Farm machines, trailers and semitrailers used primarily for farming and ranching, including the raising of poultry and for use in feedlots, are exempt from motor vehicle tax. "Primarily" means at least 80 percent of the operating time. Other motor vehicles operated on a farm or ranch are subject to motor vehicle tax, even if they display farm plates.
The qualified farm trailer or other farm vehicle must be used on a farm or ranch to produce crops, livestock or other agricultural products to be sold in the regular course of business. A farm or ranch includes a dairy farm, commercial orchard, commercial greenhouse, feedlot or similar commercial agricultural operation that is the original producer of agricultural products.
A home garden is not considered a farm or ranch.
A farm or ranch trailer or semi-trailer, including a gooseneck trailer, is designed and can be used primarily as a farm or ranch vehicle. An owner must use a farm or ranch trailer in the production of food for human consumption, grass, feed for any form of animal life, or other livestock or agricultural products to be sold in the regular course of business.
A farm trailer primarily used by a farmer or rancher in processing, packing or marketing of the farmer’s own livestock or agricultural products is not subject to tax.
A farm trailer exclusively used by an agricultural cooperative in processing, packing or marketing agricultural products is taxable, unless the cooperative can prove the cooperative itself is the original producer of all agricultural products being processed, packed or marketed. The cooperative must perform the functions at a location it operates.
A qualifying farm machine includes a self-propelled motor vehicle specially adapted primarily for use in the production of crops or rearing of livestock, including poultry; for use in feedlots; or specially adapted for applying plant food materials, agricultural chemicals or feed for livestock.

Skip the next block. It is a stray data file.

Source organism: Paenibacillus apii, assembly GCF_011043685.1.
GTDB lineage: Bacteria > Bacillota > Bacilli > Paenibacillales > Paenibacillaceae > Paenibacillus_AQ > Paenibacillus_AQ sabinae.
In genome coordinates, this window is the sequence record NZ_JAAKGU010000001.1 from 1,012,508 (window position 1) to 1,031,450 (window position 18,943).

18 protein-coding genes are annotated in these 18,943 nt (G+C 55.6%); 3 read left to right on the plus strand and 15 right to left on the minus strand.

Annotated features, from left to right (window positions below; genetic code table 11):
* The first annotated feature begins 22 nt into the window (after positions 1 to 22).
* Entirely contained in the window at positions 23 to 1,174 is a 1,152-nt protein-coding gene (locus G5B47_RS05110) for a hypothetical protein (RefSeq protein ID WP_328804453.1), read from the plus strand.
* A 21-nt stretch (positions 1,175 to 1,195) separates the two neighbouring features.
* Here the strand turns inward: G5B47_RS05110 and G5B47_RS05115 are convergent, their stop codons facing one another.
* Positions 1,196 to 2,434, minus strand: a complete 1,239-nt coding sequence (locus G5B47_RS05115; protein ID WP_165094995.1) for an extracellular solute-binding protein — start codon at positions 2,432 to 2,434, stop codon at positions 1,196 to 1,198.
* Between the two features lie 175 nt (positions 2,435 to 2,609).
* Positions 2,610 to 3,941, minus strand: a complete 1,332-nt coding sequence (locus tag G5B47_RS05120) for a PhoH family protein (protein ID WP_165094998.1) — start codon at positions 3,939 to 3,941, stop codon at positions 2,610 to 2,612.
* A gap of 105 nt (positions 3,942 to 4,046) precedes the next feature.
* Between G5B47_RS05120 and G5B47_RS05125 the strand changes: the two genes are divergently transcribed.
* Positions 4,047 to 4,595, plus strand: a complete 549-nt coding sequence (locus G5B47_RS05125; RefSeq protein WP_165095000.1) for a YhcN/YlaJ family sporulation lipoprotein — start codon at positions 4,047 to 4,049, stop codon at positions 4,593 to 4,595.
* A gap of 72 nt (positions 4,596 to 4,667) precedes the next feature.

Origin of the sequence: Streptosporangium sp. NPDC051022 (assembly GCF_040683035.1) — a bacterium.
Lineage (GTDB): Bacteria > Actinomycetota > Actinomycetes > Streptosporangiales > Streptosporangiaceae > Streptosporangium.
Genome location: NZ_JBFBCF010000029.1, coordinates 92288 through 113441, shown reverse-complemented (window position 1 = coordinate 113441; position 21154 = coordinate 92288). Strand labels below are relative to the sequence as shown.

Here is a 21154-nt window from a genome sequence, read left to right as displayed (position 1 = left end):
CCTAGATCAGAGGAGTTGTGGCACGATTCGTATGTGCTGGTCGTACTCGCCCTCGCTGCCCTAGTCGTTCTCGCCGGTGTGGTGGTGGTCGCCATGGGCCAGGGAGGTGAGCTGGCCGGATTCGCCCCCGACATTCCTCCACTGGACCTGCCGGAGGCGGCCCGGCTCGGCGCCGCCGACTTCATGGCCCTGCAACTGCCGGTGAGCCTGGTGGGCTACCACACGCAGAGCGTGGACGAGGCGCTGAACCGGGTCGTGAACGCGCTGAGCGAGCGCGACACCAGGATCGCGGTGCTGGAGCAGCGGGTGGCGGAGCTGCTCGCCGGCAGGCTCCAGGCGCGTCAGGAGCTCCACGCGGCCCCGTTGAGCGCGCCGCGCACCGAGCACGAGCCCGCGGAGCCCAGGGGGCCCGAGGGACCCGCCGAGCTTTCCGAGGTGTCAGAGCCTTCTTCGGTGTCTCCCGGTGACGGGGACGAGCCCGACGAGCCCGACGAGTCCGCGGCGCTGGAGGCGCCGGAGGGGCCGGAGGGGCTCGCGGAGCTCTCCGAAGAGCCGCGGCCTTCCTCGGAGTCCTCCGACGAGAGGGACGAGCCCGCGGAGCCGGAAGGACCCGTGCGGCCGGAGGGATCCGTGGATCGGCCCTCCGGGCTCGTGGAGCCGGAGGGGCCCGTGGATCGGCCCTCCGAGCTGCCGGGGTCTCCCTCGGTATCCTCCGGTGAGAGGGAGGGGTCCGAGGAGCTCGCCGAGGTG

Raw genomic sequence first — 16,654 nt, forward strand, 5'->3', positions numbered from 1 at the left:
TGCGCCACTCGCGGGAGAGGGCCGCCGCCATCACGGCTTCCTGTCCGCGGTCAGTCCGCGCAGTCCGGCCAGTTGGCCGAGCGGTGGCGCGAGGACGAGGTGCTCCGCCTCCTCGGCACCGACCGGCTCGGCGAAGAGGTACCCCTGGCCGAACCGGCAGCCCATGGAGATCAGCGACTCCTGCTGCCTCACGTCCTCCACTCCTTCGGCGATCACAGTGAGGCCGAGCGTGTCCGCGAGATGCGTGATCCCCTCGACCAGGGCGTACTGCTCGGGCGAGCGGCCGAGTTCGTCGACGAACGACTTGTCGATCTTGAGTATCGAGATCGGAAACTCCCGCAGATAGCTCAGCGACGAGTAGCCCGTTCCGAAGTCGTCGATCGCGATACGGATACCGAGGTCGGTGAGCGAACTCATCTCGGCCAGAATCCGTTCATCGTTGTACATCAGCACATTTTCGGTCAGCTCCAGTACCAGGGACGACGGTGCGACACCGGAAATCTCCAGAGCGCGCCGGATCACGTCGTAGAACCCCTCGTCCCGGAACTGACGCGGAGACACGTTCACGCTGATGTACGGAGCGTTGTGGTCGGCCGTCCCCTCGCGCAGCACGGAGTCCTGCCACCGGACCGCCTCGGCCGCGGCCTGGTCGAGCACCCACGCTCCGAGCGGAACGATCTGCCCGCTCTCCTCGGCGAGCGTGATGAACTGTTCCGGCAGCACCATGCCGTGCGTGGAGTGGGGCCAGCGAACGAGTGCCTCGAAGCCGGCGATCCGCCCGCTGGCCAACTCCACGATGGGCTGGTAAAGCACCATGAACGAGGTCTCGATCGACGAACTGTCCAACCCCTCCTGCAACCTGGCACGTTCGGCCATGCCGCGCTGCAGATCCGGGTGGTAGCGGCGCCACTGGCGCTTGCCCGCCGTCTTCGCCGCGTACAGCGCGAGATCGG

For example, a flatbed truck modified with both a cube feeder and hay bale roll-out distribution device is a qualifying farm machine.
A standard pickup truck is not exempt as a farm motor vehicle, even though it may have a farm registration and may be operated with farm plates. The type of cab does not determine the pick-up truck’s eligibility.
A flatbed truck modified solely with a hay spear/spike, a hay bale roll-out distribution device, or a cube feeder of a size allowing the truck bed to be used for general purposes do not qualify as a farm machine.
A horse trailer with sleeping quarters is not exempt, nor is any trailer used for transporting horses to and from competitions or shows.
Under certain circumstances, an owner must register a farm tractor with the county tax assessor-collector. For example, an owner must register a farm tractor when it is used to mow a public highway right-of-way. Motor vehicle tax is not due since the definition of motor vehicle does not include farm tractors.
All-terrain vehicles (ATVs) are off-highway units that are taxed under Tax Code Chapter 151 for limited sales tax. They are not motor vehicles as defined in Tax Code Chapter 152, so they are not subject to motor vehicle tax.
The type of registration and titling required by TxDMV does not determine tax liability. For more information on motor vehicle exemptions, see Agricultural and Timber Production page in this guide.
In 2015, the Texas Legislature passed House Bill 855, which requires state agencies to publish a list of the three most commonly used Web browsers on their websites. The Texas Comptroller’s most commonly used Web browsers are Google Chrome, Microsoft Internet Explorer and Apple Safari.